What are the chances of adding a lesson to actually teach the individual letters and how they are pronounced. I really like this Latin alphabet option but I also want to get the full experience of learning how to read the official Language. Thoughts?
But the toggle switches the visual letters, if i were to look at them I still don't understand how the individual letters are pronounced. Like if I was translating from English to Russian, I wouldn't understand which "characters" I would use to make the sounds of the word... understand? I don't know, maybe I need to just go really slow and keep plugging away at it. Thanks for all your help!
lol, Norwegian only has 3 extra letters I had to learn besides the Latin alphabet that I already knew. Russian has a completely new list of letters that I need to learn. I am not planning on giving up. This is a language I really want to learn! :D So I will just keep plugging away at it. I just thought it might be nice to suggest an introduction lesson for someone (like me) who has no idea what to do with the Cyrillic alphabet ;)
That's why the letters are being introduced a few at a time. The idea is (or seems to be) to read the "tips" at the beginning of the lesson--very carefully because they pack a lot of info in them--and then practice using the new letters in the lessons. If you have trouble getting from the "tips" to actually using the letters when you type, try writing the letters by hand and saying their sounds aloud as you do so as an intermediate step.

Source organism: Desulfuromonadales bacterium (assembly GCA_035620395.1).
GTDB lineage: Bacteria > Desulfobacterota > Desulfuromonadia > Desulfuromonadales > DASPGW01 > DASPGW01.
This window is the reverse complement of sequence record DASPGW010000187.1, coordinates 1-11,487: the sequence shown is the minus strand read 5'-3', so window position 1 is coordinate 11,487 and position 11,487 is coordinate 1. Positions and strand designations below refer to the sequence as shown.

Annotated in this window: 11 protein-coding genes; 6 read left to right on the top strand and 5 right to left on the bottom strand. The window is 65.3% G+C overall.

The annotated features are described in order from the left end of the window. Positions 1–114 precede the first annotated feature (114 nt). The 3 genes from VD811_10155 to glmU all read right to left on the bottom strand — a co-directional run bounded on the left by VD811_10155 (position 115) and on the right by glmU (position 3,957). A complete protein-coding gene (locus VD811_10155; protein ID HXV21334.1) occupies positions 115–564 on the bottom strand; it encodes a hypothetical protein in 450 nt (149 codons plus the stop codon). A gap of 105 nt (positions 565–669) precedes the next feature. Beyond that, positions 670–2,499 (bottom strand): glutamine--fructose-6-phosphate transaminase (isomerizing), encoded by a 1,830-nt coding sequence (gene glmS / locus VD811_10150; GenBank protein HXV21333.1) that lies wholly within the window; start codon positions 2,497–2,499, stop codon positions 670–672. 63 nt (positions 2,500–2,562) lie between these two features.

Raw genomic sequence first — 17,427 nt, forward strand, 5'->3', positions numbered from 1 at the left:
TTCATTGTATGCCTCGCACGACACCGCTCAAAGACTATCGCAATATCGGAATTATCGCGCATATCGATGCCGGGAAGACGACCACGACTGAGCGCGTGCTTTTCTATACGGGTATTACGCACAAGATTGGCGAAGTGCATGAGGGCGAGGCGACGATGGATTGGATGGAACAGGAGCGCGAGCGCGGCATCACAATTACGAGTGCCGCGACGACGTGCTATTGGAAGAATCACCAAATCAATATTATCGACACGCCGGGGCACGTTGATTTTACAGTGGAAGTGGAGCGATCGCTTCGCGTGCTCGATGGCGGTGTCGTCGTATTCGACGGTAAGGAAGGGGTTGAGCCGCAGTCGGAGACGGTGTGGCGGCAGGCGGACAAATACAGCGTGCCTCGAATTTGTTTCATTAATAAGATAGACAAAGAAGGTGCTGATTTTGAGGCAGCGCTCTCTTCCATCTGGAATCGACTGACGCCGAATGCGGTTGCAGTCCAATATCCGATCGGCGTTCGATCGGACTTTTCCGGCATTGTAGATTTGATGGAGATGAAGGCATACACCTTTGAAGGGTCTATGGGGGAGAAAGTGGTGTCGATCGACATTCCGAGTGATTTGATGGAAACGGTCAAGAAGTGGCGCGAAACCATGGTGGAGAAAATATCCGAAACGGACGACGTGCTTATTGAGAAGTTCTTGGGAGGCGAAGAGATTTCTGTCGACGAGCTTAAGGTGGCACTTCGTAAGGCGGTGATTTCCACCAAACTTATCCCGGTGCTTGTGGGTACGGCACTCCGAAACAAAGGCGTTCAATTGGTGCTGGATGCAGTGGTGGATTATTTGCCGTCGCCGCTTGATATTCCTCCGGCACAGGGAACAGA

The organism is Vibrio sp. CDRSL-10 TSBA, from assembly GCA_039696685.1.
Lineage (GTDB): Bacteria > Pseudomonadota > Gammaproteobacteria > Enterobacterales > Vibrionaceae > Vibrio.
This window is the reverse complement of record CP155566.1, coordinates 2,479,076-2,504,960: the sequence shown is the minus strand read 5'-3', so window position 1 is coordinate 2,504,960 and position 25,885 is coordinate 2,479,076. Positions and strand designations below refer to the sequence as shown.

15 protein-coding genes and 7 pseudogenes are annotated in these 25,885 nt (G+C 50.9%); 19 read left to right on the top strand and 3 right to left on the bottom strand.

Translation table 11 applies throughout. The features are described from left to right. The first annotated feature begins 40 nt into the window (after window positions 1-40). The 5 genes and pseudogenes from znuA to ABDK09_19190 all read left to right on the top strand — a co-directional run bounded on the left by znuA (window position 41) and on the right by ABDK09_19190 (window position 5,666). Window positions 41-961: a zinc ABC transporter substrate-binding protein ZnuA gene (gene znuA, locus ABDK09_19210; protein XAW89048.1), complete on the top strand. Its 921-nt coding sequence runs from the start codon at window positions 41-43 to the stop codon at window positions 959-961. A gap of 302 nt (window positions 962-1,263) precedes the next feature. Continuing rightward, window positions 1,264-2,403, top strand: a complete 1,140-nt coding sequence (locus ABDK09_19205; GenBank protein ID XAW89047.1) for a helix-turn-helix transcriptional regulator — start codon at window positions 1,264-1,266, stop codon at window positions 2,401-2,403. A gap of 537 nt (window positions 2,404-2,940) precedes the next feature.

If you get really frustrated you might want to try an external source as has already been suggested. (Post on my Wall if you want to discuss what to look for.)
I have resolved the issue meanwhile. slogger gave a good link below. You need to install a new keyboard layout on your computer. Here is the link: http://duolingo.wikia.com/wiki/Guide_to_keyboard_layouts_and_input_methods
I have no problem with it, learnt for many years when I was a kid (Eastern Europe, you know). But I suffer with the keyboard. I can type nearly blind with latin letters but finding the cyrillic letters hidden behind my latin keyboard is a pain… Maybe I should buy an external cyrillic keyboard...
If you're using Windows you can load the standard keyboard (ЙЦУКЕН), which it sounds like you have loaded, or the "student" keyboard where the keys are positioned more like in English. The standard keyboard will take a couple of weeks to learn if you practice 5-10 minutes a day (at least it did for me, but I wasn't pushing it at all and maybe you could go faster). The "student" keyboard you can type pretty well on right away--it's like the Greek keyboard, if you've ever used that.
There are quite a few programs online to learn touch typing in Cyrillic, such as vse10.ru and no typing program or stickers or special hardware is needed. I think most of those from Russia teach the standard keyboard, but some may teach the student one too. klavaro, which you can download to your computer, looks like it teaches very well (i.e., the way I learned ;)). You can also just print out a sheet of paper (or have a file open) with all the rows of keys in Cyrillic typed out, and just refer to it until your fingers learn where the keys are.
I can second the recommendation. The course teaches the alphabet one letter at a time, with someone reading aloud the Russian letters of the alphabet.